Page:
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Manatee on high alert for fierce fire season

MANATEE — The National Weather Service has issued a red flag fire warning for this afternoon for Manatee County and other parts of west-central Florida.

A red flag warning indicates relative humidity will be very low for four or more hours, which can increase the risk for a rapid spread of a wildfire, said Nick Petro, meteorologist for the National Weather Service in Ruskin.

Tinderbox conditions have been exacerbated by damage from recent freezes.

During the afternoon, people should avoid burning outdoors and tossing cigarettes out of their car doors and limit outdoor barbecue activity, he said.

“It’s just real common sense. Don’t do anything that will start a fire,” Petro said.

Since Jan. 1, the area has recorded 2.41 inches of rain, about 2.2 inches below normal for this time of year.

Despite predictions of rain Thursday, less than a tenth of an inch of rain had fallen by 4 p.m., not nearly enough to relieve the drought, he said.

“In terms of drought relief, it certainly is not going to help much, if any,” Petro said. “We need a lot more rain that we got today.”

The Florida Division of Forestry’s Keetch-Byram Drought Index, which measures wildfire potential, shows Manatee County in the elevated risk range of 550-599 on a scale of 0 to 800, with 800 representing the driest conditions.

Freezes have damaged vegetation, conditioning the state for more wildfires, said Patrick Mahoney, Florida Division of Forestry wildfire mitigation specialist in Bradenton.

“Not only are we dry, but we’re dead. With the three freezes that we’ve had, it has killed everything,” he said. “Things are so dead and dry that it does not take much.”

East Manatee’s open fields tend to be at most risk. About 30 percent of Manatee County has already reached 600 to 700 on the Keetch-Byram index and another 4 percent of the county is in the 700 to 800 range, Mahoney said.

Valentine’s Day saw a fire in Manatee County that burned more than 75 acres, threatening the Winding Creek subdivision in East Manatee. The fire began as an authorized burn that escaped, causing crews to respond from Myakka City, East Manatee, Parrish, Duette, Southern Manatee, Bradenton and Cedar Hammock, Mahoney said.

Other counties have also had wildfires. Early in the week, a camp fire got out of control in Hardee County. The fire jumped the Peace River, burning more than 400 acres of land. In Charlotte County on Wednesday, fire officials shut down Interstate 75 for more than 45 minutes after a fire, which is still under investigation, started in the woods and covered the interstate in smoke.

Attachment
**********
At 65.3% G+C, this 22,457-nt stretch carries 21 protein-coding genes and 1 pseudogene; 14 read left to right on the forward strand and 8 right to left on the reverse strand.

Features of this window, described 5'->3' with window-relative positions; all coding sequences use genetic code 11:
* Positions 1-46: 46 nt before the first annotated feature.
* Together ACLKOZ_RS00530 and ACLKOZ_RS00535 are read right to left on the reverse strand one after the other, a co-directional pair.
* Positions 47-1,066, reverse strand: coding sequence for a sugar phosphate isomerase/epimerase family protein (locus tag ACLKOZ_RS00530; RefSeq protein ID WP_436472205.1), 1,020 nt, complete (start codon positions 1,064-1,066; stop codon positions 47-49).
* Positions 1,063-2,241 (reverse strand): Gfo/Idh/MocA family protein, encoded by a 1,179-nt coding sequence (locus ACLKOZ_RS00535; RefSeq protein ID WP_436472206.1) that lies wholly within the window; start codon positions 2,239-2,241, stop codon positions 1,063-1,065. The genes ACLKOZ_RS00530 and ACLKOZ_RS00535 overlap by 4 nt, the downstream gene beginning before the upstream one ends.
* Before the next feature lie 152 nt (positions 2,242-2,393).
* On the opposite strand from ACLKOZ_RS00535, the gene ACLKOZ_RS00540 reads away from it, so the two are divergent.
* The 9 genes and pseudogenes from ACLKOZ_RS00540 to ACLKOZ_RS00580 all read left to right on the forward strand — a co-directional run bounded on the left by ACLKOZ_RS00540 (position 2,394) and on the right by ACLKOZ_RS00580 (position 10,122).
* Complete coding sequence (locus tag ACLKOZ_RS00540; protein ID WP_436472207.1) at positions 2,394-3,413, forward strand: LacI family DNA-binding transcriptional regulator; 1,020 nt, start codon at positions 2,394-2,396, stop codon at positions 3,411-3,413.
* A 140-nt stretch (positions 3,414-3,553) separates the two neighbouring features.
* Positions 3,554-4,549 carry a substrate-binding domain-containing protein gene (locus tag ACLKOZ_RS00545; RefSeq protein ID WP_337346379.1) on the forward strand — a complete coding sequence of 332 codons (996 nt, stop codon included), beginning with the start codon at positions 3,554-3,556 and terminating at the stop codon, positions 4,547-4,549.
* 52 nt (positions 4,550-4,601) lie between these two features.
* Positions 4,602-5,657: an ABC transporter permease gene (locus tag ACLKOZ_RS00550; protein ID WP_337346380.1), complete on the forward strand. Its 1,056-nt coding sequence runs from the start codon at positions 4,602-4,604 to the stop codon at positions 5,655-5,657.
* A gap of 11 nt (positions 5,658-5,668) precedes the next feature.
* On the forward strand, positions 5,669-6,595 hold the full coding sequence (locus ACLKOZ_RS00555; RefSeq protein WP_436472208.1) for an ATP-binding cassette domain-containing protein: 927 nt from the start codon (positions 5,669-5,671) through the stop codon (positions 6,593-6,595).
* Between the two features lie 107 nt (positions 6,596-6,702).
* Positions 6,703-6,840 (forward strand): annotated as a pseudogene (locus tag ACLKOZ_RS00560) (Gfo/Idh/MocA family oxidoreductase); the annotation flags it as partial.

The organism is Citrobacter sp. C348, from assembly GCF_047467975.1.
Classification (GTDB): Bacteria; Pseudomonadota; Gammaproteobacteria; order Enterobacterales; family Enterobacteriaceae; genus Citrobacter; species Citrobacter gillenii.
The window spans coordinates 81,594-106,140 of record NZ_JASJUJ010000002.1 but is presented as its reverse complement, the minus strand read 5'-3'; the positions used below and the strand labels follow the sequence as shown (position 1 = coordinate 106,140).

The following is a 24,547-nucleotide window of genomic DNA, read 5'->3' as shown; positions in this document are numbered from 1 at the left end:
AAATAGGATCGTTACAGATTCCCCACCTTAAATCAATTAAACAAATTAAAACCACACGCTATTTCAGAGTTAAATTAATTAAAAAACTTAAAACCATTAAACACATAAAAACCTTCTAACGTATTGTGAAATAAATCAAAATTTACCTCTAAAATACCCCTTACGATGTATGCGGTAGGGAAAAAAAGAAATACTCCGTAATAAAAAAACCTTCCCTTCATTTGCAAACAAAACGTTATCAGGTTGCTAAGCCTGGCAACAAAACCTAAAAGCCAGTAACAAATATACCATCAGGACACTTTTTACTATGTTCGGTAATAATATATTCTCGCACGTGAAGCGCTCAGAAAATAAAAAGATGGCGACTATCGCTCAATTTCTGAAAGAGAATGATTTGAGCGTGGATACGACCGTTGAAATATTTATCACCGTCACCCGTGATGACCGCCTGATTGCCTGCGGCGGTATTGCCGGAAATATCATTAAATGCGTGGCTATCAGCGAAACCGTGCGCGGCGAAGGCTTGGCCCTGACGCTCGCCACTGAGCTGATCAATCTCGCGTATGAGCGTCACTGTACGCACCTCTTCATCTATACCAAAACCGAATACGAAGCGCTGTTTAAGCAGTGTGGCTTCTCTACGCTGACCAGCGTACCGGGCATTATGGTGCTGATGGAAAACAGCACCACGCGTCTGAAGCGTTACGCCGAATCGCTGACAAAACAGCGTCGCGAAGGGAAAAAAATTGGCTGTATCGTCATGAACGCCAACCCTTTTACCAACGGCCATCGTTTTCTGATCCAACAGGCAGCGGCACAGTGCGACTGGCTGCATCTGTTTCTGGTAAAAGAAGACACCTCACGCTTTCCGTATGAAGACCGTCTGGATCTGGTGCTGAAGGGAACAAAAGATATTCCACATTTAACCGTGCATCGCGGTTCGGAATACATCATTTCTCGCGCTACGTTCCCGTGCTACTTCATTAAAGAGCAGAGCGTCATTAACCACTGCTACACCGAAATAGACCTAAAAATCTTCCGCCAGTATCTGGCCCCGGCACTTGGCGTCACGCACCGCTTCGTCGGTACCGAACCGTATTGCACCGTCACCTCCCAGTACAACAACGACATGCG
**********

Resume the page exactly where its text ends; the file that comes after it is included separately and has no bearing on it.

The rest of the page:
Mahoney urged people to prepare their homes against wildfires by cleaning off gutters and creating a 30-foot buffer zone around their homes. He also asks people to use caution in any outdoor activities like welding and riding all-terrain vehicles or motorcycles.

On Wednesday, the Myakka City fire department responded to a fire that was sparked by dirt bikes, said fire chief Danny Cacchiotti. The fire burned about five acres of land with heavy brush and palmettos in the early afternoon. The department this week has handled about a dozen calls for wildfires.

“We have a high percentage of dead material, foliage and grass,” Cacchiotti said. “It doesn’t take much.”

Local fire departments, including East Manatee Fire District, are on alert to share resources statewide, said deputy chief Lee Whitehurst.

Whitehurst said the recent weather patterns have the makings of a similar situation in 1998 known as the Florida Fire Storms, which happened between Memorial Day and July 4.

The year, thousands of acres across the state burned. The July 4 celebrations for NASCAR’s Pepsi 400 race at Daytona Speedway were interrupted and I-95 was closed down. Fire officials even set up resources and equipment, using the speedway for a staging area to fight fires, he said.

“This was kind of the bench mark for the worst fire season in Florida in 1998. The weather conditions we’re experiencing now are very similar to then,” Whitehurst said.

Normally, the fire activity that officials are seeing now would happen in April and May, he said.

Lake Manatee is about 5 inches below the average this time year, said Bruce MacLeod, water treatment plant superintendent.

At about 38 feet, Lake Manatee now has more than 4 billion gallons of usable water, he said. There is also an additional 75 million gallons of water in aquifer storage and recovery. Normally, at the end of June, rain begins to arrive, raising the level at Lake Manatee. “We’re doing OK, but we need to pay attention to the water restrictions because there’s no guarantee that we’re going to get the rains in June,” he said.

For more information, call the Florida Division of Forestry at 727-6481.

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